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Title:
ELECTRODE FOR DIRECT CURRENT CONTINUOUS ARC FURNACE
Document Type and Number:
WIPO Patent Application WO/2011/073244
Kind Code:
A1
Abstract:
Bottom electrode or anode for continuous direct current arc furnaces, provided with a cooling system which allows to improve the effectiveness of the cooling action of the bottom electrode, made in the shape of bimetallic billet, for the purpose of ensuring a sufficient height of the portion of said electrode which remains solid during the operation of the furnace, also when there is a very high electric load.

Inventors:
PICCIOTTO, Maurizio (Via Baldissera, 21/E, Udine, I-33100, IT)
ANSOLDI, Marco (Via Lombardia, 200, Udine, I-33100, IT)
MORSUT, Stefano (Via Volontari della Libertà, 4/31, Palmanova, I-33057, IT)
POLONI, Alfredo (Via G. Paolini 29, Fogliano Redipuglia, I-34070, IT)
Application Number:
EP2010/069730
Publication Date:
June 23, 2011
Filing Date:
December 15, 2010
Export Citation:
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Assignee:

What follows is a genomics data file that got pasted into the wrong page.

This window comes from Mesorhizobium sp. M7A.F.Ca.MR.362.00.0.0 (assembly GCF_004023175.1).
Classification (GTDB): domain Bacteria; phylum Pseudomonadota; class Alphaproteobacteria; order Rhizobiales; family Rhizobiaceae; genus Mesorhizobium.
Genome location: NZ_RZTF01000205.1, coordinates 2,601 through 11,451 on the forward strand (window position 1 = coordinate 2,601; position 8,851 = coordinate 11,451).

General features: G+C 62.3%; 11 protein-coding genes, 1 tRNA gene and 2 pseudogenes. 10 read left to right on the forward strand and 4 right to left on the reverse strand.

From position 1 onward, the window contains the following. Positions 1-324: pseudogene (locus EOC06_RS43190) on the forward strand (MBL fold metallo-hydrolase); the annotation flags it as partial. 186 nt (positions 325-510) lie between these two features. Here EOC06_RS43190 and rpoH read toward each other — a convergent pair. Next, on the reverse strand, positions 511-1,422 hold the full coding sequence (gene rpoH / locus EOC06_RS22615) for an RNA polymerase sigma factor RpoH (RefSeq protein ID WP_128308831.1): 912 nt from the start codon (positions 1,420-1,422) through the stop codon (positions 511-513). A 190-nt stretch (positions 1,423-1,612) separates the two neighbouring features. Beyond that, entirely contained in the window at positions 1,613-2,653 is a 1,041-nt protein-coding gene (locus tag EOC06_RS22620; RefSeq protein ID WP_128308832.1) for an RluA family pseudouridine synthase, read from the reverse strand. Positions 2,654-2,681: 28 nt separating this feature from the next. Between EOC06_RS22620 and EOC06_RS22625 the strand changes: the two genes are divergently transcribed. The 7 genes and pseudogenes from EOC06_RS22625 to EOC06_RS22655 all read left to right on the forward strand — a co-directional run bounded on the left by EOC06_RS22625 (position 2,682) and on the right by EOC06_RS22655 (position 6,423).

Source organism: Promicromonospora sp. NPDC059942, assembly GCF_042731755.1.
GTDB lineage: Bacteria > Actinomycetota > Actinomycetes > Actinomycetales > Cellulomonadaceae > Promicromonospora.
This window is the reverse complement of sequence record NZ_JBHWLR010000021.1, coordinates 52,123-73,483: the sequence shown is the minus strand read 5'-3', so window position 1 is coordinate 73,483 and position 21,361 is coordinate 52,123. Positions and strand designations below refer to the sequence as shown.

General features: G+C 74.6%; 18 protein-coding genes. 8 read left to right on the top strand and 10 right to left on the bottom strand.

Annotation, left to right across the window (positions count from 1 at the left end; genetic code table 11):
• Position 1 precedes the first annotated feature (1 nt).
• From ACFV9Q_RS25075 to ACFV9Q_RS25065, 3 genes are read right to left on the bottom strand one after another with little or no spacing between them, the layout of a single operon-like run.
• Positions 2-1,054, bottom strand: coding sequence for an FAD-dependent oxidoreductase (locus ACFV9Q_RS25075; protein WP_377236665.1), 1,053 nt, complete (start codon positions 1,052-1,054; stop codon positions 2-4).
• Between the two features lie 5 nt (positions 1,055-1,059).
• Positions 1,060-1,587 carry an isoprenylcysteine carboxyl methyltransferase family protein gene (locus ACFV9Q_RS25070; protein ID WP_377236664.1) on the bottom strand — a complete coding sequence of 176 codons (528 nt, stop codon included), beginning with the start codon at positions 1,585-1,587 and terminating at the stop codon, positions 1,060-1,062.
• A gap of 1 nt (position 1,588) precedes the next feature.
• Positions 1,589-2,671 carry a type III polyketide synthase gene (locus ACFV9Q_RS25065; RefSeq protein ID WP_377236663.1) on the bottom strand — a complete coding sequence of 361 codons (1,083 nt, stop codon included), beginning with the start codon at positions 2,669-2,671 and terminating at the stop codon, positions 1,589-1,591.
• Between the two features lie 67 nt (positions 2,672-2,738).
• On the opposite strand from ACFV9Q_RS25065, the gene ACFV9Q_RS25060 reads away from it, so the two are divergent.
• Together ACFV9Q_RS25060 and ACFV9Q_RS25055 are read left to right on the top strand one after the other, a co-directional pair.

DANIELI & C. OFFICINE MECCANICHE S.P.A. (Via Nazionale 41, Buttrio, I-33042, IT)
PICCIOTTO, Maurizio (Via Baldissera, 21/E, Udine, I-33100, IT)
ANSOLDI, Marco (Via Lombardia, 200, Udine, I-33100, IT)
MORSUT, Stefano (Via Volontari della Libertà, 4/31, Palmanova, I-33057, IT)
POLONI, Alfredo (Via G. Paolini 29, Fogliano Redipuglia, I-34070, IT)
International Classes:
F27B3/24; C21C5/52; F27D11/04; F27D99/00; H05B7/12
Foreign References:
US4101725A
Other References:
None
Attorney, Agent or Firm:
CINQUANTINI, Bruno et al. (Notarbartolo & Gervasi S.p.A, Corso di Porta Vittoria 9, Milan, I-20122, IT)
Download PDF:
Claims:
CLAIMS

1 . An electrode for a direct current electric arc furnace for melting metals, adapted to be housed in a bottom of said furnace, comprising

- a bimetallic bar (2), defining a longitudinal axis (X), comprising along the longitudinal extension thereof a first steel portion (4, 5), a first end of which is adapted to come in contact with a metal bath within the furnace, and a second copper portion (6, 7) welded to a second end of said first steel portion (4, 5);

- cooling means (3) to cool down said bimetallic bar (2);

- a cavity (50) obtained within said second copper portion (6, 7), in which said cooling means (3) are at least partially housed;

- a gap between said cavity (50) and said cooling means (3);

wherein the cooling means (3) comprise

- a collector (17), placed at a first end of the cooling means (3), having an end wall provided with a plurality of channels (20) which put into communication said collector (17) with a first portion of said gap which is proximal to said first steel portion (4, 5);

- a first pipe (19) for conveying a cooling liquid towards the collector (17);